Okay. So you’re having a flare. What does that mean? What can you expect? How long does it last? How can you explain this term to those that do not have fibromyalgia, chronic pain, or other chronic illness so that they can understand and help during those times? Better yet, how do I avoid fibromyalgia flares?
What are fibromyalgia flares?
Having a fibromyalgia flare means you are experiencing an increase of pain or symptoms. Just asfibromyalgia varies from person to person, so do flares. These flares often times leave the person without energy and not able to enjoy their normal daily activities.
For me, having a flare means elevated or heightened:
- pain levels
- abdominal pains
- sensory sensitivities
- muscle knots
I sometimes also experience heightened anxiety or bouts of depression.
How long do flares last?
Again, the length of flares vary from person to person. Fibromyalgia flares can last a few hours, a few days, or a few weeks. I’ve had flares last as long as three months and recently experienced an anxiety attack that lasted days.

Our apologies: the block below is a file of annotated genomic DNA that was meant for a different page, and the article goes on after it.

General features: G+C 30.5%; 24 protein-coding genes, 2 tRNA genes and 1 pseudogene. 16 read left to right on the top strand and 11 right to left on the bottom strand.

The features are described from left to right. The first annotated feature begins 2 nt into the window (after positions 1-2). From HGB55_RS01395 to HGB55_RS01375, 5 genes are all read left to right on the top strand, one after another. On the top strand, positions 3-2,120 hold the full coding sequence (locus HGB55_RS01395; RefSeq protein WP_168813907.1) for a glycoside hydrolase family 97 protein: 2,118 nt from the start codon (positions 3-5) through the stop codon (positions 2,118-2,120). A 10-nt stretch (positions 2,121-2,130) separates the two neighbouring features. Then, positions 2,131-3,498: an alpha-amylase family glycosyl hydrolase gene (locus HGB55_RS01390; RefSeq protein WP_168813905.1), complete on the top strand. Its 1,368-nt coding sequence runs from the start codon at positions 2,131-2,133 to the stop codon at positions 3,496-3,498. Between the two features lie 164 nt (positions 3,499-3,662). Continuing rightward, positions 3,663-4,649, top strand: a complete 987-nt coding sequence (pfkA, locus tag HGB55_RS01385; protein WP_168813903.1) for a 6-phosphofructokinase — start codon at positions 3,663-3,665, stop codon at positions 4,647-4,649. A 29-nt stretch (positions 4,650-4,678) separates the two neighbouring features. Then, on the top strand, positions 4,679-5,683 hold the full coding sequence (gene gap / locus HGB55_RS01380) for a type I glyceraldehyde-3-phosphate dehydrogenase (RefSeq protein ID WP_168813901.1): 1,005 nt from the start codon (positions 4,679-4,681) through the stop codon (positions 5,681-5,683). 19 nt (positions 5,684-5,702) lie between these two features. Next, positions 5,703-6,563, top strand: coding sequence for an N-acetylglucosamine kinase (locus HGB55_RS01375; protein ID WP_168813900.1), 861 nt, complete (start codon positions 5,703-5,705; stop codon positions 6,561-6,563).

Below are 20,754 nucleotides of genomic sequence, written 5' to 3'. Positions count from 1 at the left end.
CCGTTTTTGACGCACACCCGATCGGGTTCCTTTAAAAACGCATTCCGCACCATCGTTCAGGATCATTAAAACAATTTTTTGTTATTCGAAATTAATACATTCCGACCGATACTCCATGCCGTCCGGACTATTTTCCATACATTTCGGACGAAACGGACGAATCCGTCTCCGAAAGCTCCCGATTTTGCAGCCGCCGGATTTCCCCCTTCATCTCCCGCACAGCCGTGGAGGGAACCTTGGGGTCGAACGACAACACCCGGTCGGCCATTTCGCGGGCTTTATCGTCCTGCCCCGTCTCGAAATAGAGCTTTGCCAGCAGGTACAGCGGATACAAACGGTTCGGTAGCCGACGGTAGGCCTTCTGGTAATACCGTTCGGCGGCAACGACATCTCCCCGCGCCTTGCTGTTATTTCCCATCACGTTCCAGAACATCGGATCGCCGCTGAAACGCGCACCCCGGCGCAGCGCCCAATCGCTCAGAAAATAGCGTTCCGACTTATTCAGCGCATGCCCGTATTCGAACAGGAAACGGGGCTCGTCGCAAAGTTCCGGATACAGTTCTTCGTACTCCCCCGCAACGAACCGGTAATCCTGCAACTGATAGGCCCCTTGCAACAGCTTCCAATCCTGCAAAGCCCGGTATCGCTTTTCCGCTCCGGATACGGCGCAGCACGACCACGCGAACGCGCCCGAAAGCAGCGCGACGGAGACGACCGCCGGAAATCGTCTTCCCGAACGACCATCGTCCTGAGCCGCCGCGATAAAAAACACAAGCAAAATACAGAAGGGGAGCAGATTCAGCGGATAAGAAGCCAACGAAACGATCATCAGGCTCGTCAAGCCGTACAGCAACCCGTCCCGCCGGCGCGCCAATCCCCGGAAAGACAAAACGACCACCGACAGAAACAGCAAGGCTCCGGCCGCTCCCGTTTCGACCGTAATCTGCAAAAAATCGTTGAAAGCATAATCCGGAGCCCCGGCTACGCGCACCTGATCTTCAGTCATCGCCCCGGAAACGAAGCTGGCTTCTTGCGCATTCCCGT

What causes a flare?
There are many triggers for a flare.
Triggers could be:
- something you’ve eaten
- the weather
There are other triggers for flares, but these are the most common ones.
What treatments are there for flares?
There isn’t one treatment for a flare. A flare is an elevation of symptoms, so the treatment depends on what is flaring.
Treatment can be:
- yoga, or deep breathing exercises
- stress relief techniques
- lying on the couch (my preference)
For me, if it is my stomach, I drink plenty of water along with ginger tea such as Jammin’ Lemon Ginger. If it is a headache, I drink Tension Tamer tea or Lemon Zinger tea. For an overall increase in pain levels, I drink Honey Vanilla Chamomile tea.